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Archive for May 19th, 2008

I have a neighbor who always seems to have time on his hands. On the weekends or summer evenings, he’s usually busy with some sort of project, landscaping the area around his townhouse or washing his car as carefully as a cat licking its only kitten. When his invention fails, he pulls up a deck chair for a few companionable beers and cigarettes. On his days off, he says, he keeps thinking of what he would be doing if he was at work.

To say the least, we are not close. But when our paths cross, I observe him with a wary speculation as I try to understand him.

In contrast to our neighbor, I can’t recall the last time I had nothing to do. I suspect, though, that I must have been under ten. Any boredom probably lasted all of five minutes.

Since then, I have occasionally not known what I wanted to do next. At times I’ve been too tired to sleep. But boredom is a feeling I associate with polite social duties. Mostly, my problem has been trying to squeeze in the time for everything I want to do.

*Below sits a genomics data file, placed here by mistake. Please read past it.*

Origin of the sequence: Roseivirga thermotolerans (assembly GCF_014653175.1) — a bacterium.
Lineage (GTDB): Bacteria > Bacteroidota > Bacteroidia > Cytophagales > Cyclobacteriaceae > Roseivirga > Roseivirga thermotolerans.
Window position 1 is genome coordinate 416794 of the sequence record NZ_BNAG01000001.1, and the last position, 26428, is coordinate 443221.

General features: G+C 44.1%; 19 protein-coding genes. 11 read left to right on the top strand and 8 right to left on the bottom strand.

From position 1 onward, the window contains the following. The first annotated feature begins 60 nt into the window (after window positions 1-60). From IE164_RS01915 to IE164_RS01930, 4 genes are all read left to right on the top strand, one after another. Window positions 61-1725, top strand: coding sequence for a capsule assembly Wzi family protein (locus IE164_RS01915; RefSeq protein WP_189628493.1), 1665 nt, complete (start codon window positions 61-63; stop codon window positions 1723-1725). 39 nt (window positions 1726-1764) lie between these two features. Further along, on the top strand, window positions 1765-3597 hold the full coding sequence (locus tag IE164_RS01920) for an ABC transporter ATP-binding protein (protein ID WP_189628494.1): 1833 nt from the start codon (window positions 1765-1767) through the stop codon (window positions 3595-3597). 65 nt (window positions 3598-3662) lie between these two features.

For as long as I can remember, I’ve always had several projects on the go. The current active roster includes the background to a fantasy world, fiction set in that world, and a collection of letters between the American fantasist Fritz Leiber and his oldest friend. If that palls, I have the translation of the Old English poem “The Seafarer” that I’ve worked on intermittedly for more years than I care to think. I have minor cleaning and repair jobs to do around the house. Worst case scenario, I’ve got stacks of books ranging from light fiction to primary historical sources, and DVDs to watch and music to hear, and a few Internet research projects I mean to get around to at some point. And, so long as I’ve got running shoes and a road, I can always go for a run.

It’s not that I have Adult Attention Deficit Disorder. I can work for fourteen hours straight on a project without any problem, and I do finish many of the projects I have going – maybe later than sooner, but I finish them. It’s just that I have all the curiosity of a newly-fledged parrot, so something new is always catching my attention.

The reason my neighbor intrigues me is that I can’t imagine wandering as lost as he so often seems to be. I’ve seen him at 8:30 in the morning in his white bathrobe, drifting around with a cup of coffee in one hand and a cigarette in the other, already looking like he’s wondering how to fill his day. And I’ve always thought: What sort of inner life does he have? What sort can he have?
I can hardly begin to imagine. All I can do is to be thankful for what accident of circumstances or genetics spared me a similar fate – and hope that, whatever happened to him, it never happens to me.

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